I see the search for a diagnosis for Joel very much as a journey. After all the regular tests came back as normal when Joel was a year old, and we were entered on the Deciphering Developmental Delay (DDD) project, we were told it would be approximately a year before we received these results. Although we were always warned that examining DNA and looking for that one genetic mutation is very much equivalent to searching for the proverbial needle in a haystack (actually, it’s far more difficult than that) we signed up to the project, knowing that this was the best chance of getting some answers.
So, we set sail. As you will have seen in my previous post, the journey was actually a lot longer than a year, but we finally arrived at our destination. Or so we thought. We unpacked, met the locals and felt relieved that we finally had a place that we belonged, a place to call home. However it soon became apparent that we didn’t really fit in on Bardet Biedl Syndrome Island. We were welcomed with open arms; it really is such a lovely, supportive community. We attended their annual conference and met some truly inspirational people. Yet still there was this nagging doubt that Joel didn’t really fit in with the typical presentation, and the specialists agreed with us. Doubt was cast over our long term residency on the island. Despite the fact that Joel’s initial ophthalmology tests showed that the rod cells on his retina were only functioning at 50% (visual impairment is one of the main features of BBS) we were granted a “temporary visa” by the medical team, and further tests were ordered. After a further 18 months we were told that we could remain on the island for now, but that permanent residency could not be granted at that time, and maybe never would be.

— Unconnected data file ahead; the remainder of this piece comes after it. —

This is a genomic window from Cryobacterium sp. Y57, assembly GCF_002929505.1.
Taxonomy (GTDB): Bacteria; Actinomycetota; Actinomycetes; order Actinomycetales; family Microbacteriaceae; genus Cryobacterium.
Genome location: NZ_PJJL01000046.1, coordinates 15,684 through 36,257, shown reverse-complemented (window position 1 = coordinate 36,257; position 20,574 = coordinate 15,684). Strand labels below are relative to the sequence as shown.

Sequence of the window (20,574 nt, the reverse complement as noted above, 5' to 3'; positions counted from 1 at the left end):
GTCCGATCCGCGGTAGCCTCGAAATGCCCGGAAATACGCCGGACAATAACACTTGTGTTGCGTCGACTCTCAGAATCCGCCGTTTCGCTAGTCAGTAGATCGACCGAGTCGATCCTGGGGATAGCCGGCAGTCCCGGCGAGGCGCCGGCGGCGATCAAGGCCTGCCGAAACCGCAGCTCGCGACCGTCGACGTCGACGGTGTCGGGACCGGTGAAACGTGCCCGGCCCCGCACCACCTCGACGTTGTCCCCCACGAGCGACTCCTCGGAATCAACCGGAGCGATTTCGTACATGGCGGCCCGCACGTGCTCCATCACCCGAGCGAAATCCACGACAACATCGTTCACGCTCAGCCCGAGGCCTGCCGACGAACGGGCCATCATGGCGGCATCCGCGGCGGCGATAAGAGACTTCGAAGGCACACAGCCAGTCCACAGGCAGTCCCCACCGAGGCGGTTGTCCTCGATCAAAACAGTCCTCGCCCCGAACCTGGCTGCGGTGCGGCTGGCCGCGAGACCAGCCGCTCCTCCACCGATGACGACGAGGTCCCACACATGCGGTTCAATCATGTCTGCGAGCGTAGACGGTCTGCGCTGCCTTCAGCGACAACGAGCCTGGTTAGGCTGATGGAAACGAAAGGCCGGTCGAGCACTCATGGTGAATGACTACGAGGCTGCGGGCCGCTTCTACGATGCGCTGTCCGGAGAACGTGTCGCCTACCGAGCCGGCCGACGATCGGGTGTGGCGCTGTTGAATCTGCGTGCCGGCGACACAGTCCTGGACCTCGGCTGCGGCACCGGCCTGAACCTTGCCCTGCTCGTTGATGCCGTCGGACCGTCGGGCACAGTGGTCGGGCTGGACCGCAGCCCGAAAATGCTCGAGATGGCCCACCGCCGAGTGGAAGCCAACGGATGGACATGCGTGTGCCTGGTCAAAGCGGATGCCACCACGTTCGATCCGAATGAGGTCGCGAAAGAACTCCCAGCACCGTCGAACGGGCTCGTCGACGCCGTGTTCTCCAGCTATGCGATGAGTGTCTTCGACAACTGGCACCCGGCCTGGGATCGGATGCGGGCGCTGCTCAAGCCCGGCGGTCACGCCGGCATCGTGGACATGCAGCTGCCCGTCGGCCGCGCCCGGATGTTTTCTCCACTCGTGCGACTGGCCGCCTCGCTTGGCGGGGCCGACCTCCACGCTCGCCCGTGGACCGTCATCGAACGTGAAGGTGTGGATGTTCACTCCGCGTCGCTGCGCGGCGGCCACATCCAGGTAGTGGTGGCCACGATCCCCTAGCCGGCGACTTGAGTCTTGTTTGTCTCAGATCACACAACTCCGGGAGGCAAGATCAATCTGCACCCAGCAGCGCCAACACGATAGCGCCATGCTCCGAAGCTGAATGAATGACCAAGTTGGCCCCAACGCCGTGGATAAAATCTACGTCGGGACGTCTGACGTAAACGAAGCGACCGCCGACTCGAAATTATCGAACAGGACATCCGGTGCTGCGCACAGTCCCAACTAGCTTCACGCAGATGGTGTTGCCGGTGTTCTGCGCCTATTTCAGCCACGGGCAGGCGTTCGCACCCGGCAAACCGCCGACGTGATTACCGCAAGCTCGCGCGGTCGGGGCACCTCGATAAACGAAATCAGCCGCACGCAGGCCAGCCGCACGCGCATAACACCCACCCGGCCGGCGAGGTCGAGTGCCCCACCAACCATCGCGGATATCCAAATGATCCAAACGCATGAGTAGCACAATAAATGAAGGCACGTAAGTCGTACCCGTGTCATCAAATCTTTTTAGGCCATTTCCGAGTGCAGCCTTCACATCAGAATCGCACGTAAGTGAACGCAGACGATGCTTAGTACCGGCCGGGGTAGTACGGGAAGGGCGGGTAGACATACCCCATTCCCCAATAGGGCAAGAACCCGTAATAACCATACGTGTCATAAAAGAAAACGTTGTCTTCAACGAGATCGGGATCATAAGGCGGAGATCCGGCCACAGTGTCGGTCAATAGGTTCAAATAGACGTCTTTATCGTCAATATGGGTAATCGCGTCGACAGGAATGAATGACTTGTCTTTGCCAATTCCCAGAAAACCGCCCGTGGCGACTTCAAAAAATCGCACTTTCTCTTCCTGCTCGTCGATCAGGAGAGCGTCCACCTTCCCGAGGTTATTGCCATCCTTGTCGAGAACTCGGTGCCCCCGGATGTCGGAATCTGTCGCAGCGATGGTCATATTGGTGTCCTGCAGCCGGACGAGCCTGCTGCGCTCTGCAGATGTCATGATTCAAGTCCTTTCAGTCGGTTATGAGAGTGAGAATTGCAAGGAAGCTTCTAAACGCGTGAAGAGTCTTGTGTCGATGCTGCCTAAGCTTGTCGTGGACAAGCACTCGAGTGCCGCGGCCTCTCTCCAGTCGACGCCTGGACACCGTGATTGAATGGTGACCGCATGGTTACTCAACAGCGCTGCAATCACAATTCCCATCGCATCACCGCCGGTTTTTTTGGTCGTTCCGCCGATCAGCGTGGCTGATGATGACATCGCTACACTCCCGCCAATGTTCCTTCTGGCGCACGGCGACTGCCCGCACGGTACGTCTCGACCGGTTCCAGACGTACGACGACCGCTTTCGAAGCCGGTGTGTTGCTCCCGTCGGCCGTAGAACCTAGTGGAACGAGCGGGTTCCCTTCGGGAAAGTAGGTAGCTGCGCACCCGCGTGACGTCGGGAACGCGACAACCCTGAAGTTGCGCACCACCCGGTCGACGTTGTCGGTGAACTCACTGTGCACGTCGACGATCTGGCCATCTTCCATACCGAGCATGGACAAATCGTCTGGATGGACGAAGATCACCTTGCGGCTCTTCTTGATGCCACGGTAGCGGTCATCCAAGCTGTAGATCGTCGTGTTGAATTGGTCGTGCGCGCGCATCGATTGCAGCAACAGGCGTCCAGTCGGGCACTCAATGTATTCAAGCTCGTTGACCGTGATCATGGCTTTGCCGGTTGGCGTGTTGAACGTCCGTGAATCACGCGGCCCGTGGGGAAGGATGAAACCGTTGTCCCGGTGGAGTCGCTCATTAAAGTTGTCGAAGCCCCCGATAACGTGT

So, whilst maintaining close connections to BBS Island, we set sail again. We had joined the 100,000 genome project, knowing that this now represented our best chance of finding a permanent destination. At this point, I resigned myself to the fact that we may remain on this journey for the foreseeable future, and that sailing the Undiagnosed Ocean may actually be our destination in itself. Knowing that we may be on this cruise ship for a very long time, I decided to concentrate on doing what I could to raise awareness of undiagnosed genetic conditions, and genetic research. We were stuck on this ship, but I would seek to make it as positive an experience as possible, and try and ensure that as many people as possible knew we were out there. Few people are aware of Undiagnosed Ocean, or the thousands of families who are cruising around on this ship, often in uncharted waters, with an itinerary that is subject to change at any point.
However events took an unexpected turn. Back in May we received a letter from Joel’s original geneticist, stating that the DDD study had reanalysed Joel’s DNA, and discovered a completely different mutation, that may be responsible for his difficulties. I immediately emailed the geneticist to find out more, however there was little else she could tell me. All she knew was that she had been contacted by a doctor in Oxford, who had identified a new gene mutation in a handful of his patients (four, I believe) and Joel also appeared to have this mutation. She hadn’t even been told the gene this mutation was on. She had sent Joel’s DNA off to Oxford, and asked if Nigel, Toby (Joel’s twin brother) and I would be willing to give blood samples to also be sent off, which of course we were happy to do.
Since May we have been waiting for further information, and we have a ‘phone call booked with the geneticist in the next couple of weeks to discuss interim results. This time we will be more cautious; this island is likely to be newly discovered, and will most probably not even have a name, just a set of co-ordinates to identify it’s location. From what we have heard, it only has a very few inhabitants. We will take time to learn what we can of this new island, and if we leave our ship we will initially just pack an overnight bag. We will only settle down and make our home there when the doctors offer us our residents visa for this particular destination. Before then, we want to avoid becoming too emotionally involved in a community where we ultimately don’t belong.
Despite our caution, there is a glimmer of excitement, a hope that this will be our final destination, and the end of our journey to a diagnosis. Speaking of journeys, here is Joel at the station a few days ago, waiting for his beloved high speed train.
Joel loves any kind of transport, but particularly trains. He will happily ride around for hours, not really worried about where he is going, but simply enjoying the journey. I could learn a lot from him.